There are times when the challenges rise up around us and when so many things are happening at the same time we begin to wonder if we have offended the Gods.
I am more likely to put it down to astrological influences and the Soul demanding that inner work be done now. I do believe that what appears in our outer world reflects what is going on in our inner world. But that does not necessarily make the process of pain any easier.
The first week of August, barely a month before I was born, and I remind myself I was three weeks late, does seem to be a 'time of challenge' for me. August 3 marked the 31st anniversary of my father's death; August 5 marked the ninth anniversary of my father-in-law's death and on August 8, a friend, mother figure and mentor of some 45 years died.
My father-in-law, Roy, whom I adored and who was mother and father to me and even more special on that count because of the difficult and complex relationships I had with my own wounded parents, died on a Monday and was buried on the Friday. Sadly we were flying back from Africa on the day he died and our children were not able to attend the funeral so it was an even more demanding day for Greg and I. Maxine, who was the mother of one of my oldest and dearest friends and who yet, while often mothering me became one of my best friends and one to whom I could at times offer mothering, died on a Monday and was buried on the Friday.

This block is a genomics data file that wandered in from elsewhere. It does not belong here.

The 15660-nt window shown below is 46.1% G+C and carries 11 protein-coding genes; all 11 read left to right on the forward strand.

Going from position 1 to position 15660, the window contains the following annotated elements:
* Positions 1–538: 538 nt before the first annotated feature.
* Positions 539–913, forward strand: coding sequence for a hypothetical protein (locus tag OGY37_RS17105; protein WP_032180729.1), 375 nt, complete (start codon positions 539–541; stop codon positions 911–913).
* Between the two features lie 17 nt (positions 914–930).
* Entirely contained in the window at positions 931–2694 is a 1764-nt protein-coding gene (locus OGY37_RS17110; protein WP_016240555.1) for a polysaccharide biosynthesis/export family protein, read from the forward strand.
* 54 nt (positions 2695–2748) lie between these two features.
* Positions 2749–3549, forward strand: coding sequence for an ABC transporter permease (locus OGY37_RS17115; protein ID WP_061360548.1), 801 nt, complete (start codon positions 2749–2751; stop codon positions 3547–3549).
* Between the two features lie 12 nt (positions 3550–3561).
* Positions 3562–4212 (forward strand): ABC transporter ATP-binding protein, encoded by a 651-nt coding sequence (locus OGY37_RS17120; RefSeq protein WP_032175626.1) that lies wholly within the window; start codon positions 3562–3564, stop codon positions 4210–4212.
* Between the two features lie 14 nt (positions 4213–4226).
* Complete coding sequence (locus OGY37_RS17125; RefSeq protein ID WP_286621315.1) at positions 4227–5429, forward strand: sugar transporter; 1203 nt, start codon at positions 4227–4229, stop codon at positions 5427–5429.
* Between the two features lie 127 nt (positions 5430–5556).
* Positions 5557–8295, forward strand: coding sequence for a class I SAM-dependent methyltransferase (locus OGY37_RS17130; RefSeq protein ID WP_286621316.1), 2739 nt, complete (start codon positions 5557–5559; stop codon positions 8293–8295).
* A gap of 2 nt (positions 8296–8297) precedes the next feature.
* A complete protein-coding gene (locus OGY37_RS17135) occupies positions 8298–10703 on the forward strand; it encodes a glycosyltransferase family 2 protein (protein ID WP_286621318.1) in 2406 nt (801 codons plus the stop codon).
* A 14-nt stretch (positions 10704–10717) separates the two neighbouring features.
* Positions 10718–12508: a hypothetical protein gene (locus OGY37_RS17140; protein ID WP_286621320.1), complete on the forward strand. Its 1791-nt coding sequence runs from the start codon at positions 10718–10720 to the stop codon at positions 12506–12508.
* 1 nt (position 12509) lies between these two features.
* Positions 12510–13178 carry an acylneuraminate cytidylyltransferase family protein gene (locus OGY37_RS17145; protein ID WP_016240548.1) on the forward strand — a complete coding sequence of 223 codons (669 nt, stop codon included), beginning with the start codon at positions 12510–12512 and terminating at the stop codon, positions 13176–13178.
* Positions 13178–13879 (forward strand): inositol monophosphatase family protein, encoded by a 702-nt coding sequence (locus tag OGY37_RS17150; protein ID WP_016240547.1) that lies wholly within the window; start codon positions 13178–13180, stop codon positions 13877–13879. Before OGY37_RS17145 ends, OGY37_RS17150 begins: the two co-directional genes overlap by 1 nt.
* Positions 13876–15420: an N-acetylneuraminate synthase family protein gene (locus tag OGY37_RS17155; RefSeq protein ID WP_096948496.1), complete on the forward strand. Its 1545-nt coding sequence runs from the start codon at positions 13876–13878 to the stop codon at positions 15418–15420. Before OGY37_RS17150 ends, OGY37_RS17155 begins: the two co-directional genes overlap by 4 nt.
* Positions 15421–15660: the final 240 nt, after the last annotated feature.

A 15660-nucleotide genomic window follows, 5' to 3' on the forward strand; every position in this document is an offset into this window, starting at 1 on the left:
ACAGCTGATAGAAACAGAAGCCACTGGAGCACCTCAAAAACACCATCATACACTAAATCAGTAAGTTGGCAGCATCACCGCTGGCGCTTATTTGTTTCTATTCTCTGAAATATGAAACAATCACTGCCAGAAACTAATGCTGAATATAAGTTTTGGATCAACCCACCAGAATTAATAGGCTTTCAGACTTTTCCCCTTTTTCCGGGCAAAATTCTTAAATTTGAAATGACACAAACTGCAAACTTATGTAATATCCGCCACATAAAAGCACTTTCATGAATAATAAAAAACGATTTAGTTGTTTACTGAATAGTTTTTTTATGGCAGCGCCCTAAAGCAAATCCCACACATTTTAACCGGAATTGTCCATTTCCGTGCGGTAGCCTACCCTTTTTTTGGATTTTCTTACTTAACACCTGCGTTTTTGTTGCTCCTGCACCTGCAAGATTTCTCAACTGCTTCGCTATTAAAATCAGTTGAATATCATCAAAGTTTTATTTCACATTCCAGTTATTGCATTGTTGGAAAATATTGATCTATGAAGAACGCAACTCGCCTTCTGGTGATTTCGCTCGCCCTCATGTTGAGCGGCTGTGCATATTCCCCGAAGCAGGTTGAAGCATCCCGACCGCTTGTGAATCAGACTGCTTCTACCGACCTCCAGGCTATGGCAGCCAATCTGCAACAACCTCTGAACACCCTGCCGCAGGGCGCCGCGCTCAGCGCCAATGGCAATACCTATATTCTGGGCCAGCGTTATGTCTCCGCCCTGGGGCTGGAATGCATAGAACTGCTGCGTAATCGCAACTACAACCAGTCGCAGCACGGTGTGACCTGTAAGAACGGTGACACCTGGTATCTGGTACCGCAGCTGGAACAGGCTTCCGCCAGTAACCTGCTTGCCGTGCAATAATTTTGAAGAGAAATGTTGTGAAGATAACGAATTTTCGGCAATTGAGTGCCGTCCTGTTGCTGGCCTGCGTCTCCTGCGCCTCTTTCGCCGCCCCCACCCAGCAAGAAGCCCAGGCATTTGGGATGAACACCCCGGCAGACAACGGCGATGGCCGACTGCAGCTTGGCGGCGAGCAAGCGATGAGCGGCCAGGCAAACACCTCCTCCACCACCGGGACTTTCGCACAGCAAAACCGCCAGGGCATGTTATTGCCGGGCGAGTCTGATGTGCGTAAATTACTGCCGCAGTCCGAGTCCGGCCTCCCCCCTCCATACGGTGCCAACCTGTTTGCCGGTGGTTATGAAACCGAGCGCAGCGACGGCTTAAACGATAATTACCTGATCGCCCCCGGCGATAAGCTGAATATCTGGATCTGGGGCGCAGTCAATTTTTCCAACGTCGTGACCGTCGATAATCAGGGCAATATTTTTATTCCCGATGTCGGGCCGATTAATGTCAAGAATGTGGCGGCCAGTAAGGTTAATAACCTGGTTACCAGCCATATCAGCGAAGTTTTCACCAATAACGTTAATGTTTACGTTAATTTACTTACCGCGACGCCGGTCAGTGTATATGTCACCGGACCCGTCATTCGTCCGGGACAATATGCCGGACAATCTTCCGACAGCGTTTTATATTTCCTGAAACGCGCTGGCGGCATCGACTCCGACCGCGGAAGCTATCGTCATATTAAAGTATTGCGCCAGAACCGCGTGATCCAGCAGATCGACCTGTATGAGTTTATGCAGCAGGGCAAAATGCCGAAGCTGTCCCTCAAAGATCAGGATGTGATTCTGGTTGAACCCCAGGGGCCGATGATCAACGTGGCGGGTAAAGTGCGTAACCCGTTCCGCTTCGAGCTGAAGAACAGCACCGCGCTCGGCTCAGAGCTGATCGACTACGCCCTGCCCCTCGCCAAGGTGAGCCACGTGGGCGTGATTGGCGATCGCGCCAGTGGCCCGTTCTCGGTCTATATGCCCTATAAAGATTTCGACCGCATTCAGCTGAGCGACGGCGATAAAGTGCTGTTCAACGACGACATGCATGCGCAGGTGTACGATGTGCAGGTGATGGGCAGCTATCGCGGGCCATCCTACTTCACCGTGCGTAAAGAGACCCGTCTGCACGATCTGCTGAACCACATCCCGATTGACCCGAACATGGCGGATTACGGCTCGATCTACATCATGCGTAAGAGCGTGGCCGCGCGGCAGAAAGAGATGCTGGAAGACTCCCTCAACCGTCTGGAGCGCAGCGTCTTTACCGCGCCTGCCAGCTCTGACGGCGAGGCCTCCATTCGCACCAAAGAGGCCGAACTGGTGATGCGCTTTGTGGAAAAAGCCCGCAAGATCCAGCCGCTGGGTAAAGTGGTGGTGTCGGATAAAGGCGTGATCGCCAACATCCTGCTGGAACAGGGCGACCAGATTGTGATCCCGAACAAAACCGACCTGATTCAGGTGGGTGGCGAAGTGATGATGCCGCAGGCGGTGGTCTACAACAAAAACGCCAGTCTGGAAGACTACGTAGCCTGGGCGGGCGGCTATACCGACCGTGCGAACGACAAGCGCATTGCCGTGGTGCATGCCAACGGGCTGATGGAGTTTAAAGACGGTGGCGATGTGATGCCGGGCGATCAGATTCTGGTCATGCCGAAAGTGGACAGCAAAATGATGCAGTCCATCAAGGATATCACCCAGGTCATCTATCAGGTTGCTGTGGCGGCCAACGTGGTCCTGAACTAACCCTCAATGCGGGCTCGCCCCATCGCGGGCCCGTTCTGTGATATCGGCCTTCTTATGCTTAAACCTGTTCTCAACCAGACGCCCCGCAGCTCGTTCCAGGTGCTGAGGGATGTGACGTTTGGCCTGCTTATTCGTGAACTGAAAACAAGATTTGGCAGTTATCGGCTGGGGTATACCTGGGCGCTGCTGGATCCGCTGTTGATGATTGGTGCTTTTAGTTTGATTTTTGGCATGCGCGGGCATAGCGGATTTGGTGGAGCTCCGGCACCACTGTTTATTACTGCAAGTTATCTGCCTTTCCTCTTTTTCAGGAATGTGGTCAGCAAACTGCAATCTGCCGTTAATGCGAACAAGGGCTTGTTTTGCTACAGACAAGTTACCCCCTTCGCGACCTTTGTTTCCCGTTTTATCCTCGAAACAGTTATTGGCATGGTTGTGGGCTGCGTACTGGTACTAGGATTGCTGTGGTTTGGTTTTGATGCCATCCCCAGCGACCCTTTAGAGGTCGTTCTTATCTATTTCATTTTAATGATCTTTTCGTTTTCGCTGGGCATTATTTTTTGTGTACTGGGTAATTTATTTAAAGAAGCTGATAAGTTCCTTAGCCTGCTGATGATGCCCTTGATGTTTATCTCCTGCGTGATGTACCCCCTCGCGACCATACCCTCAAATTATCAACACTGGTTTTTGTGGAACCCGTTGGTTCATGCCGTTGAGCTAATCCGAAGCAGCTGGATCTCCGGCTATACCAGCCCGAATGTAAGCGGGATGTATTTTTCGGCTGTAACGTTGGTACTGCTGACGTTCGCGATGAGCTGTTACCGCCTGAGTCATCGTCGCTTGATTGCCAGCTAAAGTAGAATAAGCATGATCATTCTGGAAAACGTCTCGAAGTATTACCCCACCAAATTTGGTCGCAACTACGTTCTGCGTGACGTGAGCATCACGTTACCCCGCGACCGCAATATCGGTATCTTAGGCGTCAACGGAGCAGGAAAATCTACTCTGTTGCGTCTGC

And all of this happened at a time when Greg and I were separated because he was caught up with work in Africa and I was here caught up with work sorting family and watching their struggles and pain and feeling helpless, powerless and confused in the face of it. A bit like our response to death I guess but then any change is also a 'death' and involves grieving. So perhaps it was not so much a winter of discontent as one of grieving; or perhaps it was and is both.
There is one sure thing in life and that is Spring will always follow Winter; beyond the darkness, ice and death there is new life and fresh becoming. Hecate is the Goddess who tends to us at such times and she is a mighty force who protects but does not hide; who supports but does not carry and who tends but does not enable.
I think and feel that death is confusing because we don't want to believe in it. Things do end and things are destroyed but in truth, there can only be new beginnings if this happens. But sometimes things end irrevocably, as they have with the death of Maxine because with her passing also comes the end of an era. Her home, which she shared with her husband Bill until his death two years ago was an extra 'family' home for Greg and I for 45 years. With both of them gone it will be sold and there will be no more 'dropping in' for a chat, a drink, a comfort at Pine Avenue.